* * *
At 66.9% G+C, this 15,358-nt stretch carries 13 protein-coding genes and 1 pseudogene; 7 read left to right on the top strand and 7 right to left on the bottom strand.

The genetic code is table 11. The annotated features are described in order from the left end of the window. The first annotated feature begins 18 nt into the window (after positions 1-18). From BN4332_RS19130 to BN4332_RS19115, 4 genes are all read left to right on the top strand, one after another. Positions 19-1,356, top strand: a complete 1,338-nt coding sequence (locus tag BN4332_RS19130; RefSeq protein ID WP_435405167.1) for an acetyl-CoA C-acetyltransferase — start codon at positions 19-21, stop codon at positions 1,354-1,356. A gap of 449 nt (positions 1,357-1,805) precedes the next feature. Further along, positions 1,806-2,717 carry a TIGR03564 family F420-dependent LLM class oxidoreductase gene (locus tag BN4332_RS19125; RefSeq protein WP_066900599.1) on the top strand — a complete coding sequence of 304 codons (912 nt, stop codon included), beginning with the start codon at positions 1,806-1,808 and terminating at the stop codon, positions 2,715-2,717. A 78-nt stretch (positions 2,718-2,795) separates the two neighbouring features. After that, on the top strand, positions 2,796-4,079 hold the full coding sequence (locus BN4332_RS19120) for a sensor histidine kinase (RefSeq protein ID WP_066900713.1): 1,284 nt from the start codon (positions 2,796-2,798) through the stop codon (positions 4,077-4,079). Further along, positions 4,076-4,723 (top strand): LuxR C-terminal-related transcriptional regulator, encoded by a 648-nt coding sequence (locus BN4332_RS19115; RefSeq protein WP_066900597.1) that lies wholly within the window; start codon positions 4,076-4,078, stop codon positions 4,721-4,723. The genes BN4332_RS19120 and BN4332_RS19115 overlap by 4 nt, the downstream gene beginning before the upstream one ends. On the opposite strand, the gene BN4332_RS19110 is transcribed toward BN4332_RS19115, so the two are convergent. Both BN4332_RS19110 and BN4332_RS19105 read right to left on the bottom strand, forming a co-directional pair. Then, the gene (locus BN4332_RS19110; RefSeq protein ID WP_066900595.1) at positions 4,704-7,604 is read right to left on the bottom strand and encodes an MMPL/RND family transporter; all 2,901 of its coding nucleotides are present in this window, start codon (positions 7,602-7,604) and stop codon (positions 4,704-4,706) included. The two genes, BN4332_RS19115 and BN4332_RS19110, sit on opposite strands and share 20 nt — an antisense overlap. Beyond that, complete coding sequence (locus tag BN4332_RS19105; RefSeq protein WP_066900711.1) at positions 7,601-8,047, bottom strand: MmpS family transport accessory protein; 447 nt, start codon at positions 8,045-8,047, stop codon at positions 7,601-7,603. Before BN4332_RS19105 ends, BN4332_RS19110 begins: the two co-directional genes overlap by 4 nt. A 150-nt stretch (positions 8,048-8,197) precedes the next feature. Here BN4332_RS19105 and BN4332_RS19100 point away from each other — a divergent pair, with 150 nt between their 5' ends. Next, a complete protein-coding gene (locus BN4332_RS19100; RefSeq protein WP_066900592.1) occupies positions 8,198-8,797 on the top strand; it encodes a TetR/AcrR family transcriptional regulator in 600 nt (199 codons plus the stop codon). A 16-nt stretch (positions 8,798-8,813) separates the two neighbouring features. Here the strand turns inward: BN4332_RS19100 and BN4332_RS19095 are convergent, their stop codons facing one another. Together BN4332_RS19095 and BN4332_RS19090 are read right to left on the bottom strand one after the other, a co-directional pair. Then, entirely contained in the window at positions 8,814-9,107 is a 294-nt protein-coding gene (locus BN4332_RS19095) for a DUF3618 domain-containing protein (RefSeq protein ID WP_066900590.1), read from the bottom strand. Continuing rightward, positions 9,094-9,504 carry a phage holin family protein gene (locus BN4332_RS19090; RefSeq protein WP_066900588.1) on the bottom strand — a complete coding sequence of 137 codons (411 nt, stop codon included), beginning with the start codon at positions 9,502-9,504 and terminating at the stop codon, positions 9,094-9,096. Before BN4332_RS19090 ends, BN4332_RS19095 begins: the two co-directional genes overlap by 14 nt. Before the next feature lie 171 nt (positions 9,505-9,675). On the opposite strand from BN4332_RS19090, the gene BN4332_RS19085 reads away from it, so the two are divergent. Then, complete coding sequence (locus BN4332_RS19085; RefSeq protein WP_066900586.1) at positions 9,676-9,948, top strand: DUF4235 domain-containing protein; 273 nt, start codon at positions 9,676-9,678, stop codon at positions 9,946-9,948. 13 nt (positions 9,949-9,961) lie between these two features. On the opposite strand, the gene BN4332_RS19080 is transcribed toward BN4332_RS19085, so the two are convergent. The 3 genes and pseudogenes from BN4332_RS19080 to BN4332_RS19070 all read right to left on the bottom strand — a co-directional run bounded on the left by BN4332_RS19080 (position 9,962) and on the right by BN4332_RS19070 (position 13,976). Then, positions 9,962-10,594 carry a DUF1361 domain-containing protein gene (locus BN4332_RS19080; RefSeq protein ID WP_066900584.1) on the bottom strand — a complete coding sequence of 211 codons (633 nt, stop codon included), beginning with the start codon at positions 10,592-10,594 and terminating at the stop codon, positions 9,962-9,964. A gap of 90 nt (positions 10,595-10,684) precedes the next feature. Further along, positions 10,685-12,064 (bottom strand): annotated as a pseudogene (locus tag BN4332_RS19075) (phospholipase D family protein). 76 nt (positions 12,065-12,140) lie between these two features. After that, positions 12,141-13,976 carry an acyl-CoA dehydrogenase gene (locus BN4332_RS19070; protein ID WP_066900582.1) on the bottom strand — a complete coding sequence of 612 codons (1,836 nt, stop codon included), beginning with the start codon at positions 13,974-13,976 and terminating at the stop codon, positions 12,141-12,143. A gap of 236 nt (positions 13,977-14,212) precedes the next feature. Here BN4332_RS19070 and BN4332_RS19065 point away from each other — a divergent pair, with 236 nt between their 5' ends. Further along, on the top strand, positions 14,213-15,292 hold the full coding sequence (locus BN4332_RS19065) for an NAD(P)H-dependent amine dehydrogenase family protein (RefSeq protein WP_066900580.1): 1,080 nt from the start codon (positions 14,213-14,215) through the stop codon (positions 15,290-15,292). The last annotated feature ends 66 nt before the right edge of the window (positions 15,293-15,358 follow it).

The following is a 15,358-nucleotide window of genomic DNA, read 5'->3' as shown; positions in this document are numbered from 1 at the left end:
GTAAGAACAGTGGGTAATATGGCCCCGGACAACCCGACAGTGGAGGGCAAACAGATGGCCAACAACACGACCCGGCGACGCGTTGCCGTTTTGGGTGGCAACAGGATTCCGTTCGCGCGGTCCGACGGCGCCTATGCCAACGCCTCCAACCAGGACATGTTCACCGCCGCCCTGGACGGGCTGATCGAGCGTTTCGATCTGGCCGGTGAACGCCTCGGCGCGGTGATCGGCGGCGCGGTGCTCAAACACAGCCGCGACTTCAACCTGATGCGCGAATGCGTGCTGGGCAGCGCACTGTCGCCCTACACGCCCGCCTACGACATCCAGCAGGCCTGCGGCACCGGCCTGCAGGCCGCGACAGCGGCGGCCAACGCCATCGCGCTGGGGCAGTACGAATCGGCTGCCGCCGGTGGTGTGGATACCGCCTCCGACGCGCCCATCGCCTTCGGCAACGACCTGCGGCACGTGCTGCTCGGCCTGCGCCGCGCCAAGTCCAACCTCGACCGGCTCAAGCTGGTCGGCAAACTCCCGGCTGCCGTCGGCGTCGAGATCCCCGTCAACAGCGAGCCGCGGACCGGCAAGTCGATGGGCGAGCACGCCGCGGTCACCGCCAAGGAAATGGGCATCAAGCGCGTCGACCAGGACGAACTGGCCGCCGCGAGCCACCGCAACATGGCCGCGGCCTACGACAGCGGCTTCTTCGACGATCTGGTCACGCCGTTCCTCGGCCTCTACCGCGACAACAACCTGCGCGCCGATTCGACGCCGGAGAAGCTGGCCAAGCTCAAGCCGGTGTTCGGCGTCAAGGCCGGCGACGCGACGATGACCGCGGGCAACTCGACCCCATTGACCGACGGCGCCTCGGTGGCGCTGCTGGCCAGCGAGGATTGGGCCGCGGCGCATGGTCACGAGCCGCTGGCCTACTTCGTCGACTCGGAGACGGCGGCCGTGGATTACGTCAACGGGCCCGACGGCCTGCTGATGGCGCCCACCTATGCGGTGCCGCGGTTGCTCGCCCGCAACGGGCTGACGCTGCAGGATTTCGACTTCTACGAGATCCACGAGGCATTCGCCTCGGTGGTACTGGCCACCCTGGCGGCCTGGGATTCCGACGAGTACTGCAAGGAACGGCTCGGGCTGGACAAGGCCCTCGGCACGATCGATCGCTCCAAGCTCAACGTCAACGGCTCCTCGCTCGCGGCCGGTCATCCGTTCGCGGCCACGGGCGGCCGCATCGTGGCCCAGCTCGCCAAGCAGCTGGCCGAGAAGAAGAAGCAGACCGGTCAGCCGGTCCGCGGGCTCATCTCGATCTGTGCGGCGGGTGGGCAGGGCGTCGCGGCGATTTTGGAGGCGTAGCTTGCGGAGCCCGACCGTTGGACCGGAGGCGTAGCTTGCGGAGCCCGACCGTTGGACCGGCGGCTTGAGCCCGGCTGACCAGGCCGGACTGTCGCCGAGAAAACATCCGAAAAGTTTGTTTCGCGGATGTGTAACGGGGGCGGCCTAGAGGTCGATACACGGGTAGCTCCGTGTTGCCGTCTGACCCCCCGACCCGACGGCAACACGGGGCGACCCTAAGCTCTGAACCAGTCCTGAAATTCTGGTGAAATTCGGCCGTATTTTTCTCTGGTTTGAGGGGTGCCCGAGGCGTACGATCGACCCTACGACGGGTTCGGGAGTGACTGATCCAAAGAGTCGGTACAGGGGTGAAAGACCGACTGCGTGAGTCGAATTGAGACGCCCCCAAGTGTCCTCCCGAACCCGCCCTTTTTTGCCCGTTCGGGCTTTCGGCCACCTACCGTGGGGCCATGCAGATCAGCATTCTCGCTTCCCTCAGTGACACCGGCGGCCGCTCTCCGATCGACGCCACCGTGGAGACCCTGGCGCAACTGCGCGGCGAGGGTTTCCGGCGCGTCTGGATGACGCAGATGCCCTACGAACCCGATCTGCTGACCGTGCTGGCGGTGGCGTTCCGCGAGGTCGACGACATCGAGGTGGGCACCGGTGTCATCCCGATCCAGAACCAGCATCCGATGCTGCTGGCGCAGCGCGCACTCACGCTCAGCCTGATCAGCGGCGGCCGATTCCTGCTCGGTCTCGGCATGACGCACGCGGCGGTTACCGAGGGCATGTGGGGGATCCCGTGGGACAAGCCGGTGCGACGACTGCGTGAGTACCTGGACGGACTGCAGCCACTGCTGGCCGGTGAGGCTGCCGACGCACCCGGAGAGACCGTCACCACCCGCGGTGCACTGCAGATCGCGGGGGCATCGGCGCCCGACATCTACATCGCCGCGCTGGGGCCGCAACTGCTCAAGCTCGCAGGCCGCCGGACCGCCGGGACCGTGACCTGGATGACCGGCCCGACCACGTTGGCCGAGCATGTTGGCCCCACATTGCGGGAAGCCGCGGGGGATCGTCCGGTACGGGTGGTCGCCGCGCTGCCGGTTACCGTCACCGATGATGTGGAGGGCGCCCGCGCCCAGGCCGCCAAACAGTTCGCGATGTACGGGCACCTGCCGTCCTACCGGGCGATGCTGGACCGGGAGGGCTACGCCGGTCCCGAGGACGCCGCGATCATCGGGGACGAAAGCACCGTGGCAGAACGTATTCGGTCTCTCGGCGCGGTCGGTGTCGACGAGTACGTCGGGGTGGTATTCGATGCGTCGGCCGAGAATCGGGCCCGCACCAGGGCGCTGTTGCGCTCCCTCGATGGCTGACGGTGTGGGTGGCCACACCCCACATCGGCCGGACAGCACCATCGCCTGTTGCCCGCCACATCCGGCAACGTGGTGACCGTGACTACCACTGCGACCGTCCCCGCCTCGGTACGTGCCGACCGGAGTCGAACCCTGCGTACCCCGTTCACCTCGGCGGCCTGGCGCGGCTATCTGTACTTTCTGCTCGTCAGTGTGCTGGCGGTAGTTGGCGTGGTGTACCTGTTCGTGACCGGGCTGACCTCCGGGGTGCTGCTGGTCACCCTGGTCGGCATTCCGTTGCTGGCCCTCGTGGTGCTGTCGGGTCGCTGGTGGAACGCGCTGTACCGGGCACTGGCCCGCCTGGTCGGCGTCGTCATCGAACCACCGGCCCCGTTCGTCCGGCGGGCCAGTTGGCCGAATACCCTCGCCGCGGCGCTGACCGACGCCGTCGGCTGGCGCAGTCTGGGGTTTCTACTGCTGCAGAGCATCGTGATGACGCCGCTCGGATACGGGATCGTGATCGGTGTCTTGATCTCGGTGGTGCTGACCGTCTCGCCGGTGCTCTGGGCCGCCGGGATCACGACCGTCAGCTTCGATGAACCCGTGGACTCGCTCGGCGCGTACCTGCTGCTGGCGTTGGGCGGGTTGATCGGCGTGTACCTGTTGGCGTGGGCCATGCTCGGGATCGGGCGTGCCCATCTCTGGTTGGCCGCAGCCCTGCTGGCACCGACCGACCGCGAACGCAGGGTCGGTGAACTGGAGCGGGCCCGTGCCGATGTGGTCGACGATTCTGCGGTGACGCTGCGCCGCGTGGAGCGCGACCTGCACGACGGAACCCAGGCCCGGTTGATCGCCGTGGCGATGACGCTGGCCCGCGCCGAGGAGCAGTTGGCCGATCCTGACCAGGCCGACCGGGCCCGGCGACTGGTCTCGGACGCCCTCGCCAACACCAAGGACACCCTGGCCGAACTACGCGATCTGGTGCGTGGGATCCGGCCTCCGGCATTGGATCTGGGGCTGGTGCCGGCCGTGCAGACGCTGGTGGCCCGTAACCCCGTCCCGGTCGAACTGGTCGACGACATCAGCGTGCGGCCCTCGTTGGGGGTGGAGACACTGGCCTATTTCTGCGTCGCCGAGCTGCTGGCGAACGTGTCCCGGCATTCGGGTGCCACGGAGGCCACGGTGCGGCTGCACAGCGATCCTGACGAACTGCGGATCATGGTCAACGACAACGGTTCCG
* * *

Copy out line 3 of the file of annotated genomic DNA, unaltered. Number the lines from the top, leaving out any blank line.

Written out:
The following is a 15,358-nucleotide window of genomic DNA, read 5'->3' as shown; positions in this document are numbered from 1 at the left end: